Skip to Content

Civil Litigation

Beware the “too quiet” file (and Rule 48)

civil-litigation

If you are lucky enough to have a busy practice, you may welcome the brief respite you get when a legal matter goes temporarily dormant. There are three rules for taking advantage of these lulls, however: first, any such periods must in fact be brief and temporary; second, you must understand the reason for the… Read More »

Categories: Civil Litigation

LAWPRO Magazine: Avoiding the Unintentional Expansion of Retainers

communication-errors

Here’s the scenario: A lawyer is retained to assist a client with a tort claim and an accident benefits claim. The client, meanwhile, has been informed that the long-term disability (LTD) benefits provided by her employer’s group plan are about to be terminated. In an effort to forestall the termination of benefits, she asks the… Read More »

Categories: Communication Errors, Family Law, Civil Litigation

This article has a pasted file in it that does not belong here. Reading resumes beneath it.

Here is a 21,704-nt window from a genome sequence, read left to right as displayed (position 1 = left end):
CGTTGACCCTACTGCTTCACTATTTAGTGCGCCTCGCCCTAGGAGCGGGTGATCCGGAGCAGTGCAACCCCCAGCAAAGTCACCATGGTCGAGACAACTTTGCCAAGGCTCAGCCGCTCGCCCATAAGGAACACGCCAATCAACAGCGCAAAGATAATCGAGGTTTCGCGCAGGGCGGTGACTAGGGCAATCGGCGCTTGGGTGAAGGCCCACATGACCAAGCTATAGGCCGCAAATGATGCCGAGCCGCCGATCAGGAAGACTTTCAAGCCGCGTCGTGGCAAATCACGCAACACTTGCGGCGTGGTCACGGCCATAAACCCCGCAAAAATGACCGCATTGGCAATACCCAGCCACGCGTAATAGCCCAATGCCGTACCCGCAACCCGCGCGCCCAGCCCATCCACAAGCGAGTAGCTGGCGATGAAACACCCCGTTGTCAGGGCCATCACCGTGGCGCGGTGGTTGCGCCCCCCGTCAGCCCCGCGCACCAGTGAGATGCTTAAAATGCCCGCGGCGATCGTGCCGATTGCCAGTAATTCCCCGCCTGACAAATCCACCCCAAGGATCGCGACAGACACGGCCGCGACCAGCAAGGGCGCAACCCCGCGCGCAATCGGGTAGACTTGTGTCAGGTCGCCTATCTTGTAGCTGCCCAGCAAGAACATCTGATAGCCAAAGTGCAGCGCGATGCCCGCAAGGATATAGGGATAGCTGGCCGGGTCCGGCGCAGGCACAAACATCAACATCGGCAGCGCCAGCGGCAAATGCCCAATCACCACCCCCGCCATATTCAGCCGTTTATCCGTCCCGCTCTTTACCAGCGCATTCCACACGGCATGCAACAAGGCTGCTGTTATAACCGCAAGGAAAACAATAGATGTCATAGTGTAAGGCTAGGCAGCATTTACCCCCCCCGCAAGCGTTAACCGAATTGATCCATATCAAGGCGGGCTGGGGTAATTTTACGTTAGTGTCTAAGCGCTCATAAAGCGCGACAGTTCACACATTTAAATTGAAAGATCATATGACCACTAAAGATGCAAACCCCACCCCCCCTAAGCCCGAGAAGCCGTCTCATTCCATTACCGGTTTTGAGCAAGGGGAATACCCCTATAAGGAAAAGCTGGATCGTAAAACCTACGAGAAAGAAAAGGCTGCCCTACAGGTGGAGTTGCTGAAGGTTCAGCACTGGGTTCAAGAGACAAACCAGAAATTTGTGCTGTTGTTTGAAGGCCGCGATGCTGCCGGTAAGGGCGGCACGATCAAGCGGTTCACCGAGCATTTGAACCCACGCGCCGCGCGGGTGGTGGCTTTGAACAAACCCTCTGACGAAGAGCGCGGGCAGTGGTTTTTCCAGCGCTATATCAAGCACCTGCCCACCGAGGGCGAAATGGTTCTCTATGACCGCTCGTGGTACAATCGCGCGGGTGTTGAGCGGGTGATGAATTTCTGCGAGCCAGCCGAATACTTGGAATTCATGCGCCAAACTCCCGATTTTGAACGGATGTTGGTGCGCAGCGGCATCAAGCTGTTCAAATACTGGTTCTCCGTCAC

Administrative dismissals: Don’t be caught standing when the music stops

civil-litigation

This article by Nora Rock (corporate writer and policy analyst at LAWPRO) originally appeared in the August 31 issue of The Lawyers Weekly published by LexisNexis Canada Inc. Like fossil fuels and the saber toothed-tiger, judicial patience is a non-renewable resource. We at LAWPRO are especially mindful of the limits of judicial forbearance in the… Read More »

Categories: Civil Litigation

A clarification on the ultimate limitation period and the York Condominium Corp. and Jay-M Holding case

civil-litigation

The How Long Should You Keep Your Close Files? article in the December 2010 issue of LAWPRO Magazine was well received by Ontario lawyers. From the emails, phone calls and personal comments we received, it is clear the information we provided was helpful to many lawyers in terms of the decisions they needed to make… Read More »

Categories: Civil Litigation, Limitations Claims
Back to top